The Buddha overcame these doubts, by sorting his life, but also by returning to his earliest sources of inspiration. He recalled an episode from his early life when he sat under the shade of a Rose Apple tree and watched his father conduct a ploughing ceremony. The young ‘Buddha-to-be’ Guatama entered a tranquil meditative state and had a sense of deep awareness of all that was going on around him, an insight into life. In a similar way we to can overcome our doubts by realising why we have started on the Buddhist path and revisiting and reconnecting with our earliest experiences that, back then revealed to us something of the nature of reality and the deeper purpose to our lives.

Getting back to Jamie, Nick and not forgetting Andy later in the year. As part of the Ordination ceremony, they will all be given new names. These will be Buddhist names marking the enormous changes that Ordination will have on them. The names may have some personal significance but its true significance is that it marks a level of individual integration. With this deeper integration comes the birth of a new life, a new self that is directed towards achieving Buddhist goals. Those goals are summarised in the four Ordination vows that are taken by Order Members during their Ordination ceremony. 

These vows are: 

With loyalty to my teachers, I accept this ordination

In harmony with friends and brethren, I accept this ordination

For the attainment of Enlightenment, I accept this ordination

For the benefit of all beings, I accept this ordination 

A brief overview of these vows.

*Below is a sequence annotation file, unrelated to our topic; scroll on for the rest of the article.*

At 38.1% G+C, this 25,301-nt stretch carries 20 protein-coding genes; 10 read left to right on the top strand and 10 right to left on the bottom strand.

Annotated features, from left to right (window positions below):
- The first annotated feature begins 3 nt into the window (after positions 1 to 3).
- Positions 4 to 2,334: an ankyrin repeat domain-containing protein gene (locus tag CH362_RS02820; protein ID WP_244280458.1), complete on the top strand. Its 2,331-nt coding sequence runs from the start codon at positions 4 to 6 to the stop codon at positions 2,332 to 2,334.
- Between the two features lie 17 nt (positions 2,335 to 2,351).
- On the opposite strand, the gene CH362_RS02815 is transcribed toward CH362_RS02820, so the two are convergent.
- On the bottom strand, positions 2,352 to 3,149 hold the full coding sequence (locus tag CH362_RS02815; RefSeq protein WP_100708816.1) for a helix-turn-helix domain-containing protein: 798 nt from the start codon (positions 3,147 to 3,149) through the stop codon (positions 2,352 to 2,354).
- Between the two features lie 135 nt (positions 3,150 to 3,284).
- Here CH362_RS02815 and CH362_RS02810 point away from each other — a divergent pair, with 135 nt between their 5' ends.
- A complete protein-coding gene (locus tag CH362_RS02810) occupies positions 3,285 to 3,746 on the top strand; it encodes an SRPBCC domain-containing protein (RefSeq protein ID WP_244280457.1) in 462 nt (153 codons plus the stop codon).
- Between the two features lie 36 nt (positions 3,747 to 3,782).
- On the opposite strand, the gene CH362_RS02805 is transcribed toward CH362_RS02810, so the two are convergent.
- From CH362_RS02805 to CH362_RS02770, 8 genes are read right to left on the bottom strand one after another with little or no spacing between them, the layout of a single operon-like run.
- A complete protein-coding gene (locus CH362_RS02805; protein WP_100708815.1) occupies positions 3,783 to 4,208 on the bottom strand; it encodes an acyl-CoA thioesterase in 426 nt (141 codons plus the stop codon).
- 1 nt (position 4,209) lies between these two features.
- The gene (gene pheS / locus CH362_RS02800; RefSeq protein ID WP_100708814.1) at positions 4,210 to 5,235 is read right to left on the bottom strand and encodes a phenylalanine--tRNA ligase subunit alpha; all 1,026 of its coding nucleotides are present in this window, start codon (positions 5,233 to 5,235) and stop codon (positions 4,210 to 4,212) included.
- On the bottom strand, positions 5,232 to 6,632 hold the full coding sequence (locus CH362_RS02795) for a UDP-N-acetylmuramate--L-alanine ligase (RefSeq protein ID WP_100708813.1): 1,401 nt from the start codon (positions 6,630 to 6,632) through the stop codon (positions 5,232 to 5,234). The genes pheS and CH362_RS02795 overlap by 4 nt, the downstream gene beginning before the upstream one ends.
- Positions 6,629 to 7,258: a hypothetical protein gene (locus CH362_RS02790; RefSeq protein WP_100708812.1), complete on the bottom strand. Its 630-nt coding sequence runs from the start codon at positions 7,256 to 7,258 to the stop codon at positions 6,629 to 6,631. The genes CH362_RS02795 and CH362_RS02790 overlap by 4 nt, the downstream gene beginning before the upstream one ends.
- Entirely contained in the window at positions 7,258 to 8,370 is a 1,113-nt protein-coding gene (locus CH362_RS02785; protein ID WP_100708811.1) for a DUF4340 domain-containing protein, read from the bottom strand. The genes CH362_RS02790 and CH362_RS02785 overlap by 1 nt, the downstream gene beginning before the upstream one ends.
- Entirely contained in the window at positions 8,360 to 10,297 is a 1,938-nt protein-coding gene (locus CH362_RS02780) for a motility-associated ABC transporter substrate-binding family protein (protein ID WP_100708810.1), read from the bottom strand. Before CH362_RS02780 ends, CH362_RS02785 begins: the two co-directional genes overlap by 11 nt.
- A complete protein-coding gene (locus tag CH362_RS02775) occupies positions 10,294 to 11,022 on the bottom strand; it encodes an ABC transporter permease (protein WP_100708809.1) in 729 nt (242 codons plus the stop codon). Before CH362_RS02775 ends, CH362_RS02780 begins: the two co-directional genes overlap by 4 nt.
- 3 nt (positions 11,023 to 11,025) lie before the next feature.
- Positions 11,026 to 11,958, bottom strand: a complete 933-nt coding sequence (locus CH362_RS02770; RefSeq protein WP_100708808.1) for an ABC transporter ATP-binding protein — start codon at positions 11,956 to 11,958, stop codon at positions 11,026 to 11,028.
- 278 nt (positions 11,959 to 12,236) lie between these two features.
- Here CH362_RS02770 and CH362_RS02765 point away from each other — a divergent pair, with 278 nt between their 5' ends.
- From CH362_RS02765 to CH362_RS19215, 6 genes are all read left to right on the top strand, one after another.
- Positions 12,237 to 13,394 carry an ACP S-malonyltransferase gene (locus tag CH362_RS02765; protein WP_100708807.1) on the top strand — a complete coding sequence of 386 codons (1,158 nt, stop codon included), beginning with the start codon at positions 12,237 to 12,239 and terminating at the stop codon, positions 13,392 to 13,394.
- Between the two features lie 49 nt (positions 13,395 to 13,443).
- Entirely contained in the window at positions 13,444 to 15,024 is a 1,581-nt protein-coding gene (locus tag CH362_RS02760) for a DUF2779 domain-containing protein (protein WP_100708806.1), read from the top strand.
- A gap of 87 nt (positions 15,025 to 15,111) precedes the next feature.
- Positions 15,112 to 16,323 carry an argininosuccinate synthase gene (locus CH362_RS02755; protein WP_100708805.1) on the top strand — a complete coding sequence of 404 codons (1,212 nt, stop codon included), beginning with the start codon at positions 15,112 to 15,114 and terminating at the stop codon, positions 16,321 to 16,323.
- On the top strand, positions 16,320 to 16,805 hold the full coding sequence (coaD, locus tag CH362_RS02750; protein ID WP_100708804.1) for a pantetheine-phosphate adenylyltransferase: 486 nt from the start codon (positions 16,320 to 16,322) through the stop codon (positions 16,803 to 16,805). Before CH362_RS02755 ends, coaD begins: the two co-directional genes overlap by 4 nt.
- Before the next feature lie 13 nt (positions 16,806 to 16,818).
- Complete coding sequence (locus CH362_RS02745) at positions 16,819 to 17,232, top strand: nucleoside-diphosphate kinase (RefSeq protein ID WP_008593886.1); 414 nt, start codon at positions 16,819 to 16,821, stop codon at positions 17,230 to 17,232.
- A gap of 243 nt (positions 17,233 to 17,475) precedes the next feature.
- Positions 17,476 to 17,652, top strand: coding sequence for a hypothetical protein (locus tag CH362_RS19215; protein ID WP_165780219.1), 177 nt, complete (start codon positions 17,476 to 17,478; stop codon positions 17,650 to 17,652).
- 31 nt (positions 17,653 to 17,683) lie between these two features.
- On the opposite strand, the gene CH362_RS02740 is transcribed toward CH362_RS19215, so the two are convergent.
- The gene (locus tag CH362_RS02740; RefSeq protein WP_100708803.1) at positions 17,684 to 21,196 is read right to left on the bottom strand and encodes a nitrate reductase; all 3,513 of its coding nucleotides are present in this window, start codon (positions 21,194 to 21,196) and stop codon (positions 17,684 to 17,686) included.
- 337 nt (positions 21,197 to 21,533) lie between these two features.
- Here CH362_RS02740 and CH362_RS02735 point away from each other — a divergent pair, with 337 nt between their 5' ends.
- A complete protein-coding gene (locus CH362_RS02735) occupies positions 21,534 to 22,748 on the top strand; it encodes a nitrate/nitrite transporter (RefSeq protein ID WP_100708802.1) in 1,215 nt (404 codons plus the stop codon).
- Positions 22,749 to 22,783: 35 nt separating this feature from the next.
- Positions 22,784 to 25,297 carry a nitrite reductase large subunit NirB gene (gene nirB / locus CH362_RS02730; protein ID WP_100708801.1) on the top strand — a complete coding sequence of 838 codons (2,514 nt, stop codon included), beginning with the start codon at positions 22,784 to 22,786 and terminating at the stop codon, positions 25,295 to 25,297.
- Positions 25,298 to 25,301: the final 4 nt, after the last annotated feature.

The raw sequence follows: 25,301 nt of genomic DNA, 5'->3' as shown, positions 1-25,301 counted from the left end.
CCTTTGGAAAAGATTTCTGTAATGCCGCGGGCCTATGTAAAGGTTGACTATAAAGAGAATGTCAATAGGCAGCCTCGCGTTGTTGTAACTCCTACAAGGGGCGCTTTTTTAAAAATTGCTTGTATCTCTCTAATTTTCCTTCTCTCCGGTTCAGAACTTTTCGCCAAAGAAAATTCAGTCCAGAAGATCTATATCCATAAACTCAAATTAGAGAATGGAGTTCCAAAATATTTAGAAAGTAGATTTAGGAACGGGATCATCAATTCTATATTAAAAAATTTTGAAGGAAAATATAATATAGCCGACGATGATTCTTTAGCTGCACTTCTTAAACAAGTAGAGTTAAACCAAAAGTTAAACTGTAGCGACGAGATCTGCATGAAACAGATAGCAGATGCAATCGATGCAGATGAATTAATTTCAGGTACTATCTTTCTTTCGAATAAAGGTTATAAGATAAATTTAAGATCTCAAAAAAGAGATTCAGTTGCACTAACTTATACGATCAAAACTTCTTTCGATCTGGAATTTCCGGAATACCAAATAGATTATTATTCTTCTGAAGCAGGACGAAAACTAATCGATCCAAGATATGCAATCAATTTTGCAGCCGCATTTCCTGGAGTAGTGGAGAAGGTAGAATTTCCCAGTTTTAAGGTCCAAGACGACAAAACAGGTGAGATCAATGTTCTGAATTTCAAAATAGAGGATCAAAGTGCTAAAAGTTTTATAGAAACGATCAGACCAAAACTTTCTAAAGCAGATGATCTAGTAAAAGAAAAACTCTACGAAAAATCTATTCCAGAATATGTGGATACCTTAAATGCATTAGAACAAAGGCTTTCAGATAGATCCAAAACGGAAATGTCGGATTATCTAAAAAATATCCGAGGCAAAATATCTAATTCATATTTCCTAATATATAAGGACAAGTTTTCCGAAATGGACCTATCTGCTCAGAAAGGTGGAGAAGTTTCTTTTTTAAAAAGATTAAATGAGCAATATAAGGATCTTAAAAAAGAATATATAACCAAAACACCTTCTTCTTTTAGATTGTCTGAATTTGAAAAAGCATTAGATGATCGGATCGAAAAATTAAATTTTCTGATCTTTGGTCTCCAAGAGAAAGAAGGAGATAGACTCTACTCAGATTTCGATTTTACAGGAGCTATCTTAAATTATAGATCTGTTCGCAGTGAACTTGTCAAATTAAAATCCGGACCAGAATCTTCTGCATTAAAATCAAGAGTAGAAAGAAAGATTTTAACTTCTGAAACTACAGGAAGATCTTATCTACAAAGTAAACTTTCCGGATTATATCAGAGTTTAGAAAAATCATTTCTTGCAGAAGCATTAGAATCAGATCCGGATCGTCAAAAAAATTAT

The teachers are Sangharakshita, our Preceptors and the Order Members that have helped and guided us on our journey. The Friends are the local Sangha in which we have practised, but also the wider Triratna Sangha spread worldwide. And the Brethren are all Order Members. So we try our best to keep in harmony with all these people, and also work to promote harmony between all of this very large community of friends.

This may be obvious, but this third vow is the highest goal of all Buddhists, a goal that we continue to work towards, even more so after Ordination. Within the Triratna Community, which gives special emphasis on Going For Refuge to the three Jewels. The witnessed level at Ordination is from Effective Going For Refuge to Real Going For Refuge and even further is to Absolute Going For Refuge equates to Enlightenment. The final vow, we will help all beings to attain Enlightenment, as this is the greatest benefit we can bestow. This vow is aligning us with the Bodhisattva Ideal. Going beyond our own selfish ego-centred behaviour and put others needs and aspirations before our own. This final vow is the reason that all Order Members give their time and efforts to teach the Dharma and run and support classes and events at the Ipswich Buddhist Centre.

The date for Jamie and Nicks celebrations is Wednesday evening on 20th March. This is normally Mitra night but on this occasion all are welcome to attend. So do come and give our potential new Order Members a great send off and leave them in no doubt that we wish them well.

I will see you there.


Leave a Reply